Twitter could have switched their SMS two-factor authentication to email-based codes, which they use when they verify email addresses. This would be more or less free – there’s only minimal bandwidth costs for email, whereas there are carrier costs for SMS – and this is more secure than SMS.

In addition, Twitter users may go for months, or even years without needing to enter a new code. You only need to enter a code when logging in on a new device or a new browser. I can’t remember the last time I had to enter a 2FA code for my Twitter account.

It is possible that these “fake 2FA SMS messages” are sent when scammers try to log into accounts that are protected with 2FA. Perhaps a hacker has a username and password, and attempts to access an account, or tries to reset a password; at that point, an SMS is sent to the user.

How to set up Twitter’s two-factor authentication with an authenticator app

Setting up 2FA on Twitter is simple. On the Twitter website, tap or click the … icon, choose Settings and Support, then Settings and Privacy. Tap or click Security and Account Access, then Security.

In the Twitter app, tap or click your avatar, then Settings and Support, then Settings and Privacy.

The Two-Factor Authentication section allows you to manage this feature.

You can see the three options currently available: Text message, Authentication app, and Security key. You can also see, under Additional methods, a Backup codes section, which I discuss at the end of this article.

Tap or click the Authentication app checkbox. Follow the instructions, and, if you haven’t already confirmed your email address, Twitter will send you a confirmation email. Enter the code in this email. Twitter explains the steps for setting up two-factor authentication.

Twitter then displays a QR code; use the authenticator app on your phone to scan this code, then generate a code and enter it on the Twitter website. (I discuss authenticator apps below.)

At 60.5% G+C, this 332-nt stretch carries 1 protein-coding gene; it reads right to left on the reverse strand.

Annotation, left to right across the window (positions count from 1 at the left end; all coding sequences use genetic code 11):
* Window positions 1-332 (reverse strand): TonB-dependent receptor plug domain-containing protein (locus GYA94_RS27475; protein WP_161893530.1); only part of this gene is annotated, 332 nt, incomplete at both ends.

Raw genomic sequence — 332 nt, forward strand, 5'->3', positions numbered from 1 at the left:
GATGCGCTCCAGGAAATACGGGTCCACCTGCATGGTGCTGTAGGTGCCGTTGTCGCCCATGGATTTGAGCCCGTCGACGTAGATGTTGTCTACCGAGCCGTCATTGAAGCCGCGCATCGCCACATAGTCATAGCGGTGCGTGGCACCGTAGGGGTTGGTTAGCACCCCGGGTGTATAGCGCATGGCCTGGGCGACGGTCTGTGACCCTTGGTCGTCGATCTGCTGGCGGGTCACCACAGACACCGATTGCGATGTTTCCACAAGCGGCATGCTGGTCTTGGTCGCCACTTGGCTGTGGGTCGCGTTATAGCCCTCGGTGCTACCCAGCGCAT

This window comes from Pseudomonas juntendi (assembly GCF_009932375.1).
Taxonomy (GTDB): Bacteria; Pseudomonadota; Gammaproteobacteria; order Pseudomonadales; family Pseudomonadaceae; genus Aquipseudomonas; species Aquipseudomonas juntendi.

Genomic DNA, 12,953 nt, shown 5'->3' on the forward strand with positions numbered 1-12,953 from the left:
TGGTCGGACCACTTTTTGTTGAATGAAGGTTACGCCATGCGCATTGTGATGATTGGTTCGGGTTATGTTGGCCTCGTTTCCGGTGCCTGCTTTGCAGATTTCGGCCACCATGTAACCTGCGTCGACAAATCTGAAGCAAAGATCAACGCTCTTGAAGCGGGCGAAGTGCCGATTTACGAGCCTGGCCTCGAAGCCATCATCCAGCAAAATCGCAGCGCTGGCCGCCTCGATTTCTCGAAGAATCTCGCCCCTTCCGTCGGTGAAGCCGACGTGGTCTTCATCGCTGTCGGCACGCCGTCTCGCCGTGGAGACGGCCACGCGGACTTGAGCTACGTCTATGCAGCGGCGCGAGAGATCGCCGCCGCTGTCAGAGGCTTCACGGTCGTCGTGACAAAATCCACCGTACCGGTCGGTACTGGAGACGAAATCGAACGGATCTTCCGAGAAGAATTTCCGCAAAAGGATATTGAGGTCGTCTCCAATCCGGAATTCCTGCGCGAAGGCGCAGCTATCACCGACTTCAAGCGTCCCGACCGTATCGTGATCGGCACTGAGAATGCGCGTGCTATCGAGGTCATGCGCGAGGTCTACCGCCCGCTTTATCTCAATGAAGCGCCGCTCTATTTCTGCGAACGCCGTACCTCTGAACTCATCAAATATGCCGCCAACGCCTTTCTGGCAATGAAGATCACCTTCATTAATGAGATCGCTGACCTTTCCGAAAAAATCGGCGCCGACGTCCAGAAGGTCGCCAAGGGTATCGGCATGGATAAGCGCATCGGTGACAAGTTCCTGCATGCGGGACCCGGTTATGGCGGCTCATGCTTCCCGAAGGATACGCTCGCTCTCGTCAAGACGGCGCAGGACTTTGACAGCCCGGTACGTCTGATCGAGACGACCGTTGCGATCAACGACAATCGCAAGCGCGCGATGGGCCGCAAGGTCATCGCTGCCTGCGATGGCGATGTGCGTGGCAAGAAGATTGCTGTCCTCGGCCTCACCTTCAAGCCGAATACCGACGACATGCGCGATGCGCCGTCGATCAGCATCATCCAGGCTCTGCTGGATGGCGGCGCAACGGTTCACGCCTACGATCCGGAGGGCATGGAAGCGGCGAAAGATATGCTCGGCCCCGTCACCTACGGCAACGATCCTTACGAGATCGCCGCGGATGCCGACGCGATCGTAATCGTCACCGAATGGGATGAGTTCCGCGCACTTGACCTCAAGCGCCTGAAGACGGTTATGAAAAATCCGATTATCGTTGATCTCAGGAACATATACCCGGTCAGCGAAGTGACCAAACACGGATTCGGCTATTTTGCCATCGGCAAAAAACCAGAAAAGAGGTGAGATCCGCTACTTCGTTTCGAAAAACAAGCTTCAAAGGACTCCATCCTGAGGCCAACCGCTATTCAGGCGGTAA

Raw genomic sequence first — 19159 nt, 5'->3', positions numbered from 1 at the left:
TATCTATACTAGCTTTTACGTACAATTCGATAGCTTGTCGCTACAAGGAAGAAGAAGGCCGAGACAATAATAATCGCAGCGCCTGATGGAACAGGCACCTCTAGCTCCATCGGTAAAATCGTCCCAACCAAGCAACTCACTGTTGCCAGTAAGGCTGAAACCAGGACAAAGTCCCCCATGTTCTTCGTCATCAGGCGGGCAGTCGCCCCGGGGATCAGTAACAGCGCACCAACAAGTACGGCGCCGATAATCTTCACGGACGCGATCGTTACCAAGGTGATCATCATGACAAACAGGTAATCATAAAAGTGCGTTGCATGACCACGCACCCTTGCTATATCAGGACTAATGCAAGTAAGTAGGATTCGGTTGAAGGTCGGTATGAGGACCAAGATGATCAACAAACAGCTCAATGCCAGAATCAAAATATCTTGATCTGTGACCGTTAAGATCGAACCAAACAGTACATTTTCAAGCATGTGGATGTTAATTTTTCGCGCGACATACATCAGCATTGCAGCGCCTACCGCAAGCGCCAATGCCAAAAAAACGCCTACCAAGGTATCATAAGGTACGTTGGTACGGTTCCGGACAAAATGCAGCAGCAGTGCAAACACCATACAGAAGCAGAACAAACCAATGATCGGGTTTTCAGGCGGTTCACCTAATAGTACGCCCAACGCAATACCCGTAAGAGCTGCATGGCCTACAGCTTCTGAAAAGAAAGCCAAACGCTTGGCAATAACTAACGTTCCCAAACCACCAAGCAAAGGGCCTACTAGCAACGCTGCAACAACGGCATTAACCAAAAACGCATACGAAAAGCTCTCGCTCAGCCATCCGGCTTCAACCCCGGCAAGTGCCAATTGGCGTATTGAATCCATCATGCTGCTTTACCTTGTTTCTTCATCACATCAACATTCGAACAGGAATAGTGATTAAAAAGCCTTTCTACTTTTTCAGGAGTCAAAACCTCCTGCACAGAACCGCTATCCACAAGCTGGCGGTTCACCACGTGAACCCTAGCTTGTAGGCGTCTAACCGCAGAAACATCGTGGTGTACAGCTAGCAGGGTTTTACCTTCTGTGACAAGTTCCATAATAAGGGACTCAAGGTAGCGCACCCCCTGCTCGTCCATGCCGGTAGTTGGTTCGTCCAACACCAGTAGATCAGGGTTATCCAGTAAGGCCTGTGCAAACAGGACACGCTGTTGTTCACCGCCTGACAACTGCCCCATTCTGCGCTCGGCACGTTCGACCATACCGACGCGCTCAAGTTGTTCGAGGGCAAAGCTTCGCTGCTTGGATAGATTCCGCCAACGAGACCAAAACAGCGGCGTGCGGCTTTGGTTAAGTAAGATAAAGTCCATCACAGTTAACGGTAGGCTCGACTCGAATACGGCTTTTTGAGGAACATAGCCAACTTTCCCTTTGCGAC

If you can’t scan the QR code, click the link below it to get a long alphanumeric code that you enter in your authenticator app.

Each time you log into Twitter on a new device or in a new browser, you’ll need to enter your user name, password, and a unique code that you generate.

Using the Apple Keychain as an authenticator app
To perform the above, you need an authenticator app, but you can also use the Keychain, which is built in to macOS, iOS, and iPadOS. Since macOS Monterey and iOS 15, the Keychain has supported two-factor authentication codes, and the information syncs across your devices via iCloud. As long as you don’t need to log in on an Android or Windows device without having an Apple device handy, you will never need anything else.

To do this on a Mac, go to Safari > Settings, click Passwords, enter your Mac’s password or use Touch ID, then find the Twitter account in the passwords list. Click Edit, then click Enter Setup Key:

On an iPhone or iPad, go to Settings, scroll down a bit and tap Passwords, then search for the Twitter account you want to protect. Tap that entry, then, under Account Options, tap Set Up Verification Code. You have two options: